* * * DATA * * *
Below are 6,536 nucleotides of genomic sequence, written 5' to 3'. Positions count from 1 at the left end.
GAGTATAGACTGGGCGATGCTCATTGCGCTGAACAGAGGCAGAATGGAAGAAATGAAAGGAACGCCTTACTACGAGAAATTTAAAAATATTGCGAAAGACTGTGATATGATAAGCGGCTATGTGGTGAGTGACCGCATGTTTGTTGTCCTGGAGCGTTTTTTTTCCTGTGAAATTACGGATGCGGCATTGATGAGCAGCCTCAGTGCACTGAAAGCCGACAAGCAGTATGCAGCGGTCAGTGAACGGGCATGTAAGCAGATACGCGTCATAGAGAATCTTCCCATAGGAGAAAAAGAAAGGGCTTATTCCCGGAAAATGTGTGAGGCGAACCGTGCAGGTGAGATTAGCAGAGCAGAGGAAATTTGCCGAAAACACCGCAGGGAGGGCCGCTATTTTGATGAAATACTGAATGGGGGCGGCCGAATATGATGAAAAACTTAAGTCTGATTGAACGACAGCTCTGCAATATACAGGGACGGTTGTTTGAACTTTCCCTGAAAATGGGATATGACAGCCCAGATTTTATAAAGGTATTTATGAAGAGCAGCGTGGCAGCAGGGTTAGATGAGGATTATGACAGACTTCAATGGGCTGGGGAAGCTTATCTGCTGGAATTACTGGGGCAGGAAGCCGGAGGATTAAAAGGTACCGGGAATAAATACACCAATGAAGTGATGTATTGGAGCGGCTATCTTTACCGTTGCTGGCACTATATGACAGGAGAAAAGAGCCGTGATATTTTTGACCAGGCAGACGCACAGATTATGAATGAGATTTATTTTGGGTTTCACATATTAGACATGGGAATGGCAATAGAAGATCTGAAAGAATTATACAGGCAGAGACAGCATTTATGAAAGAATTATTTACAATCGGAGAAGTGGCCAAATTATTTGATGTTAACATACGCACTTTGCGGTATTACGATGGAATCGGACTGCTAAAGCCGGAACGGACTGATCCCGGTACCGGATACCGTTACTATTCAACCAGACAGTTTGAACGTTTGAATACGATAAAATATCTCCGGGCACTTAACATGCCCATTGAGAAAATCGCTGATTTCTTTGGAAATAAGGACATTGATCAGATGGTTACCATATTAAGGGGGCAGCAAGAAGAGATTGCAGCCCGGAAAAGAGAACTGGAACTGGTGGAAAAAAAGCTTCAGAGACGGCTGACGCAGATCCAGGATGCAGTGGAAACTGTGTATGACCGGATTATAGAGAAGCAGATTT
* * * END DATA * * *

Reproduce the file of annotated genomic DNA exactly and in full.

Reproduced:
Below are 6,536 nucleotides of genomic sequence, written 5' to 3'. Positions count from 1 at the left end.
GAGTATAGACTGGGCGATGCTCATTGCGCTGAACAGAGGCAGAATGGAAGAAATGAAAGGAACGCCTTACTACGAGAAATTTAAAAATATTGCGAAAGACTGTGATATGATAAGCGGCTATGTGGTGAGTGACCGCATGTTTGTTGTCCTGGAGCGTTTTTTTTCCTGTGAAATTACGGATGCGGCATTGATGAGCAGCCTCAGTGCACTGAAAGCCGACAAGCAGTATGCAGCGGTCAGTGAACGGGCATGTAAGCAGATACGCGTCATAGAGAATCTTCCCATAGGAGAAAAAGAAAGGGCTTATTCCCGGAAAATGTGTGAGGCGAACCGTGCAGGTGAGATTAGCAGAGCAGAGGAAATTTGCCGAAAACACCGCAGGGAGGGCCGCTATTTTGATGAAATACTGAATGGGGGCGGCCGAATATGATGAAAAACTTAAGTCTGATTGAACGACAGCTCTGCAATATACAGGGACGGTTGTTTGAACTTTCCCTGAAAATGGGATATGACAGCCCAGATTTTATAAAGGTATTTATGAAGAGCAGCGTGGCAGCAGGGTTAGATGAGGATTATGACAGACTTCAATGGGCTGGGGAAGCTTATCTGCTGGAATTACTGGGGCAGGAAGCCGGAGGATTAAAAGGTACCGGGAATAAATACACCAATGAAGTGATGTATTGGAGCGGCTATCTTTACCGTTGCTGGCACTATATGACAGGAGAAAAGAGCCGTGATATTTTTGACCAGGCAGACGCACAGATTATGAATGAGATTTATTTTGGGTTTCACATATTAGACATGGGAATGGCAATAGAAGATCTGAAAGAATTATACAGGCAGAGACAGCATTTATGAAAGAATTATTTACAATCGGAGAAGTGGCCAAATTATTTGATGTTAACATACGCACTTTGCGGTATTACGATGGAATCGGACTGCTAAAGCCGGAACGGACTGATCCCGGTACCGGATACCGTTACTATTCAACCAGACAGTTTGAACGTTTGAATACGATAAAATATCTCCGGGCACTTAACATGCCCATTGAGAAAATCGCTGATTTCTTTGGAAATAAGGACATTGATCAGATGGTTACCATATTAAGGGGGCAGCAAGAAGAGATTGCAGCCCGGAAAAGAGAACTGGAACTGGTGGAAAAAAAGCTTCAGAGACGGCTGACGCAGATCCAGGATGCAGTGGAAACTGTGTATGACCGGATTATAGAGAAGCAGATTT